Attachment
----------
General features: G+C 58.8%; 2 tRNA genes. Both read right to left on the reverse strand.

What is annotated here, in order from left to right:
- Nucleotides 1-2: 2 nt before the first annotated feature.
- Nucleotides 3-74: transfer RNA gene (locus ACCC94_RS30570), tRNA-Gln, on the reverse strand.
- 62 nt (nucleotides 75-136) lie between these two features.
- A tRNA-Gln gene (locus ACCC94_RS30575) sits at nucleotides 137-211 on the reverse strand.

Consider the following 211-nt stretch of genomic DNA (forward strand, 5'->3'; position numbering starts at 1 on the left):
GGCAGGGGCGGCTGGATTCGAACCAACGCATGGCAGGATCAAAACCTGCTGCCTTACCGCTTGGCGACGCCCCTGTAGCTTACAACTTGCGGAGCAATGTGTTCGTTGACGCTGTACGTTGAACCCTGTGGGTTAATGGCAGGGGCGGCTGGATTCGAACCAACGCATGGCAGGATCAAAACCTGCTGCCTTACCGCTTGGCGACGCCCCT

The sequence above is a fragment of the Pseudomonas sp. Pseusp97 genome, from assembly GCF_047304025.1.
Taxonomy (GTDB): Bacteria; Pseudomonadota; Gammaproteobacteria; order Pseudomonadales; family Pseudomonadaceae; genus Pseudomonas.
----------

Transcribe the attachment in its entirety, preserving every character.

General features: G+C 58.8%; 2 tRNA genes. Both read right to left on the reverse strand.

What is annotated here, in order from left to right:
- Nucleotides 1-2: 2 nt before the first annotated feature.
- Nucleotides 3-74: transfer RNA gene (locus ACCC94_RS30570), tRNA-Gln, on the reverse strand.
- 62 nt (nucleotides 75-136) lie between these two features.
- A tRNA-Gln gene (locus ACCC94_RS30575) sits at nucleotides 137-211 on the reverse strand.

Consider the following 211-nt stretch of genomic DNA (forward strand, 5'->3'; position numbering starts at 1 on the left):
GGCAGGGGCGGCTGGATTCGAACCAACGCATGGCAGGATCAAAACCTGCTGCCTTACCGCTTGGCGACGCCCCTGTAGCTTACAACTTGCGGAGCAATGTGTTCGTTGACGCTGTACGTTGAACCCTGTGGGTTAATGGCAGGGGCGGCTGGATTCGAACCAACGCATGGCAGGATCAAAACCTGCTGCCTTACCGCTTGGCGACGCCCCT

The sequence above is a fragment of the Pseudomonas sp. Pseusp97 genome, from assembly GCF_047304025.1.
Taxonomy (GTDB): Bacteria; Pseudomonadota; Gammaproteobacteria; order Pseudomonadales; family Pseudomonadaceae; genus Pseudomonas.